Last offseason, rookie General Manager A.J. Preller made #bigmoves to put the Padres in a position to finish above .500 for the first time since 2010, and get to the postseason for the first time since 2006. He failed. The Padres lost 88 games with a confusing roster that included no one who could capably man centerfield, a truly awful infield, and a pitching staff that allowed the 10th most runs in the National League despite playing in one of the worst parks for offense in baseball. Then, at the trade deadline, the Padres refused to make any trades of consequence, despite finishing July below .500 and in fourth place in the NL West.
That said, I think every first-time GM should get at least one chance to fall on their face and to learn from their mistakes. Now that Preller has had a year to reflect and revise his practices, and has brought in his own manager in Andy Green, has he done better at moving the Padres in the right direction?
The Free Agents
The Padres have gone extremely low key on the free agent market. Once a potential landing spot for Ian Desmond, San Diego decided not to forfeit a draft pick, and instead signed Alexei Ramirez to a one-year deal. They also brought in Fernando Rodney and Carlos Villanueva on very reasonable one-year contracts to fill out the bullpen. Brandon Morrow was brought back, and promised he could try to start if he's healthy. Preller has decided not to play in the deep end of the free agent pool after the disappointing performance of James Shields last year.
So many trades. Preller has made eight since the start of the offseason, and 20 since taking the job to begin with. He's focused on trading relievers, whose market has never been hotter (a great idea!) and players who the team has soured on, whose market has never been worse (a not great idea!).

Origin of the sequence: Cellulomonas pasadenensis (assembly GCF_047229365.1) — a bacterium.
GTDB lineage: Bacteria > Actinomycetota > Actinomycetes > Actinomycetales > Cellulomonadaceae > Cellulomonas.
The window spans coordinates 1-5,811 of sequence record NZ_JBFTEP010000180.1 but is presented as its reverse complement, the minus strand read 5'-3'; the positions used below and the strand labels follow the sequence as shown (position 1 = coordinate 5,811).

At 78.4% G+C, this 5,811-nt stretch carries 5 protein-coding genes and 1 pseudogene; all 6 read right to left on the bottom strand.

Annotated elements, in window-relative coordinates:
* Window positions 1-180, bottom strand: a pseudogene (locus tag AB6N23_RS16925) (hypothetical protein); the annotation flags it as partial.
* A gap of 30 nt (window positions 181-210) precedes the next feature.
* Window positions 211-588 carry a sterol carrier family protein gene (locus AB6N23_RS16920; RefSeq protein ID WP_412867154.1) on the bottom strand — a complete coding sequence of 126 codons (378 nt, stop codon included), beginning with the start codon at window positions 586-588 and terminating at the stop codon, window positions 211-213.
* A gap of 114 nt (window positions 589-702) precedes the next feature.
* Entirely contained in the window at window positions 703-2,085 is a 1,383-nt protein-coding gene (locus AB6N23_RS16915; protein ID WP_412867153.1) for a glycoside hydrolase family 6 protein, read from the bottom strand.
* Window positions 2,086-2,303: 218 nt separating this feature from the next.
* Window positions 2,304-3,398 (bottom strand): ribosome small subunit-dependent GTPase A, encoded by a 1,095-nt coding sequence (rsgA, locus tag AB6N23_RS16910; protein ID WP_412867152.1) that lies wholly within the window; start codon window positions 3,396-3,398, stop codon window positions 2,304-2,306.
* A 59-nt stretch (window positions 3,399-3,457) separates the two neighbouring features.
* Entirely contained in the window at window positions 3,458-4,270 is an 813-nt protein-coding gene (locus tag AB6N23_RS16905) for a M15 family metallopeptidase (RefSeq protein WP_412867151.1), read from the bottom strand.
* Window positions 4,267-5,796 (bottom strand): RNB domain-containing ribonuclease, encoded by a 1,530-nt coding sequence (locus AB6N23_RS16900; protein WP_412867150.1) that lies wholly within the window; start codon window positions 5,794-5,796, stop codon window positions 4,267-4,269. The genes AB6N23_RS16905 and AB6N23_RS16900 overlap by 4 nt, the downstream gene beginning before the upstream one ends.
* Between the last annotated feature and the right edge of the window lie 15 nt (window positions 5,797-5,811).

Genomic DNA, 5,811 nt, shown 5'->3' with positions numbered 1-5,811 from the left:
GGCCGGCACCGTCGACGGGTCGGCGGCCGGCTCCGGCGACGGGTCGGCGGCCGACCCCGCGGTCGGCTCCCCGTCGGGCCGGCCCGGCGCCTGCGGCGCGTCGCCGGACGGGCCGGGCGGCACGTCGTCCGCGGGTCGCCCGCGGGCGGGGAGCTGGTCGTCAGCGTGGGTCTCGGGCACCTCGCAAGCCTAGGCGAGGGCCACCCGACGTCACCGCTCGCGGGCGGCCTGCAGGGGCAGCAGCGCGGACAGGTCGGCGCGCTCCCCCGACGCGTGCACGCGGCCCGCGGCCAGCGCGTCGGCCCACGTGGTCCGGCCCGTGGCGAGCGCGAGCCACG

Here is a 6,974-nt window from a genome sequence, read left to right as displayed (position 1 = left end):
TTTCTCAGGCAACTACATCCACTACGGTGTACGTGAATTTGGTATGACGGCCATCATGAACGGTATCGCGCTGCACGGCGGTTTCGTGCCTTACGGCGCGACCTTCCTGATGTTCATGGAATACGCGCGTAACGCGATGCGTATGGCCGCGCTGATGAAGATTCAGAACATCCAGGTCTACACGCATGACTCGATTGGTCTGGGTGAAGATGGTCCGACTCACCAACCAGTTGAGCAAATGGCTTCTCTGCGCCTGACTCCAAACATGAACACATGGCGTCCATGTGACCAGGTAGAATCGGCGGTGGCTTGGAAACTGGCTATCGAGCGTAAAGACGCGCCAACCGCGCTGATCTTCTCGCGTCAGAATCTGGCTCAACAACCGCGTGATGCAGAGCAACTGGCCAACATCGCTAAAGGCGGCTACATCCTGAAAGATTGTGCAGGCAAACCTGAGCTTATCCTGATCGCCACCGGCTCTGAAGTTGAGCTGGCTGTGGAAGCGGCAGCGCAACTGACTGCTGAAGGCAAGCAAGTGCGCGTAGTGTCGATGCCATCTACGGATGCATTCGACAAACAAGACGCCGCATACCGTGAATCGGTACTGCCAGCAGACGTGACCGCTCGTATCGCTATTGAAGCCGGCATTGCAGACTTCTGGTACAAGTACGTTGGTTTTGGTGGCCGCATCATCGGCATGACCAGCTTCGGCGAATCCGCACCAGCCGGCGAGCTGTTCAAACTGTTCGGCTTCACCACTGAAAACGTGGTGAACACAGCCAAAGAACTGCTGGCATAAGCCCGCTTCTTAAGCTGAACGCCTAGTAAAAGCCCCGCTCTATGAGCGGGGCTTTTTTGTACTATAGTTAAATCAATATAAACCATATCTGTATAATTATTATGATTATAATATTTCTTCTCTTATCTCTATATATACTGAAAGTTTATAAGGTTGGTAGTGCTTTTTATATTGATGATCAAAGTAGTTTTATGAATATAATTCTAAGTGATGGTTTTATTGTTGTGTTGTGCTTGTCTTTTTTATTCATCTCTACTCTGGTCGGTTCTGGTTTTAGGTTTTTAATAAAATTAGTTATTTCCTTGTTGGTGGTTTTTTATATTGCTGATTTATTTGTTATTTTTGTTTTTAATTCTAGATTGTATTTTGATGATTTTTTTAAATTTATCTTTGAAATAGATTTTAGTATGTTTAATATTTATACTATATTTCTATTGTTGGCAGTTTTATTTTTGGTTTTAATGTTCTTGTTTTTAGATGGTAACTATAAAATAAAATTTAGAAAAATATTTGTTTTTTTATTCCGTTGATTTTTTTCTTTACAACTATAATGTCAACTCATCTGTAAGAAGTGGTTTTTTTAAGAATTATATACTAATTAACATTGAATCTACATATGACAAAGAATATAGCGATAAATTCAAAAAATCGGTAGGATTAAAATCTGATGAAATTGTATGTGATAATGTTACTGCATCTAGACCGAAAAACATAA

Early in the offseason, the former strategy injected some serious talent into the Padres organization, as Craig Kimbrel brought back two top 100 prospects (outfielder Manuel Margot and shortstop Javier Guerra) in addition to two other well-regarded minor leaguers. For Joaquin Benoit, he landed 20 year old Enyel De Los Santos, who profiles as a mid-rotation starter if he holds up physically, along with a middle infielder.
The later returns are somewhat more questionable. First baseman Yonder Alonso brought back oft-injured swingman Drew Pomeranz from the A's, and he might be able to thrive in San Diego. They also dealt Casey Kelly to the Braves for Christian Bethancourt, perhaps betraying a lack of confidence in Austin Hedges. Jedd Gyorko was sent to the Cardinals to try and revive his career in exchange for Jon Jay, whose performance took a huge hit in 2015. For some reason, Preller also gave up on Rymer Liriano, DFAing him before shuffling him to the Brewers for a minor league reliever. Finally, Odrisamer Despaigne was dealt to the Orioles for a 19 year old lottery ticket.
In total, the system's gotten better at the cost of the Major League club, suggesting the team is rebuilding. But then, why was Liriano traded? It's what caused Marc Normandin to point out "It feels like the Padres should have picked one direction or the other, and gone with a hardcore rebuild or tried to add, but instead, they seem to be doing neither."
Reasons to Worry
Well, there's the fact that the division rival Dodgers, Giants, and Diamondbacks all spent a lot of money to improve this offseason. Or that the Padres did nothing to replace Justin Upton, Kimbrel, or Benoit from what was already an underperforming squad. Or that Matt Kemp is going to be a whole year older running around in right field.
You know what? Worry implies uncertainty. This team will be bad, you can be sure of it.
Reasons to Hope
Preller looks like he found something he's good at, identifying players in other organizations who will improve the health of his franchise for the long term. He made deals that will help the Padres in a year or two, and some of those might see dividends before the year is out. Also, if any of his one-year deals plays well, they'll be a prime trade candidate this July, assuming Preller stops sitting on his hands. The future is brighter in San Diego, but it's still not clear that their sophomore GM is going to cut it over the long run.